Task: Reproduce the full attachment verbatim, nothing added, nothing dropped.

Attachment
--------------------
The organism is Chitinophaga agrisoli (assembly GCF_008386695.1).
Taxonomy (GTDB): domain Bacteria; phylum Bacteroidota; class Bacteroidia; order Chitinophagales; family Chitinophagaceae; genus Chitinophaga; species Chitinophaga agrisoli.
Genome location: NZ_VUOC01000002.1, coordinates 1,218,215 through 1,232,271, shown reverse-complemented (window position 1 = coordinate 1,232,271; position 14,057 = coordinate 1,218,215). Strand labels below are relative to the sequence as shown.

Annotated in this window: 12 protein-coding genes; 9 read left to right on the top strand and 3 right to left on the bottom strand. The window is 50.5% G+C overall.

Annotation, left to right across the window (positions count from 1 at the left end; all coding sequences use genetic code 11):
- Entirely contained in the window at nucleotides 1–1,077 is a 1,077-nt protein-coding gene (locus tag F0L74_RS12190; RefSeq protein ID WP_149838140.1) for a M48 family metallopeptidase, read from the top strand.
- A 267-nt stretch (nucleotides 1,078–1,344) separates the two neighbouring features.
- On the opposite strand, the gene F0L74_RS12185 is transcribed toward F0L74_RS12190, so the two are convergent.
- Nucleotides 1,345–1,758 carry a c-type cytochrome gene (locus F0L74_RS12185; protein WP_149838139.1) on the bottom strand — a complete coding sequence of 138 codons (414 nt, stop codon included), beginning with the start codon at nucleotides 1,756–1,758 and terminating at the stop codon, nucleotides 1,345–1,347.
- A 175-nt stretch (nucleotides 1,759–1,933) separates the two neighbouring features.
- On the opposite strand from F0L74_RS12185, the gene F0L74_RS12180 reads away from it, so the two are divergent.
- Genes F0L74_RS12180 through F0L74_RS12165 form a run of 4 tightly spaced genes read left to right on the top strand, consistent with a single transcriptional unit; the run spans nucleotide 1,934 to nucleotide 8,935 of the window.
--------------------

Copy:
The organism is Chitinophaga agrisoli (assembly GCF_008386695.1).
Taxonomy (GTDB): domain Bacteria; phylum Bacteroidota; class Bacteroidia; order Chitinophagales; family Chitinophagaceae; genus Chitinophaga; species Chitinophaga agrisoli.
Genome location: NZ_VUOC01000002.1, coordinates 1,218,215 through 1,232,271, shown reverse-complemented (window position 1 = coordinate 1,232,271; position 14,057 = coordinate 1,218,215). Strand labels below are relative to the sequence as shown.

Annotated in this window: 12 protein-coding genes; 9 read left to right on the top strand and 3 right to left on the bottom strand. The window is 50.5% G+C overall.

Annotation, left to right across the window (positions count from 1 at the left end; all coding sequences use genetic code 11):
- Entirely contained in the window at nucleotides 1–1,077 is a 1,077-nt protein-coding gene (locus tag F0L74_RS12190; RefSeq protein ID WP_149838140.1) for a M48 family metallopeptidase, read from the top strand.
- A 267-nt stretch (nucleotides 1,078–1,344) separates the two neighbouring features.
- On the opposite strand, the gene F0L74_RS12185 is transcribed toward F0L74_RS12190, so the two are convergent.
- Nucleotides 1,345–1,758 carry a c-type cytochrome gene (locus F0L74_RS12185; protein WP_149838139.1) on the bottom strand — a complete coding sequence of 138 codons (414 nt, stop codon included), beginning with the start codon at nucleotides 1,756–1,758 and terminating at the stop codon, nucleotides 1,345–1,347.
- A 175-nt stretch (nucleotides 1,759–1,933) separates the two neighbouring features.
- On the opposite strand from F0L74_RS12185, the gene F0L74_RS12180 reads away from it, so the two are divergent.
- Genes F0L74_RS12180 through F0L74_RS12165 form a run of 4 tightly spaced genes read left to right on the top strand, consistent with a single transcriptional unit; the run spans nucleotide 1,934 to nucleotide 8,935 of the window.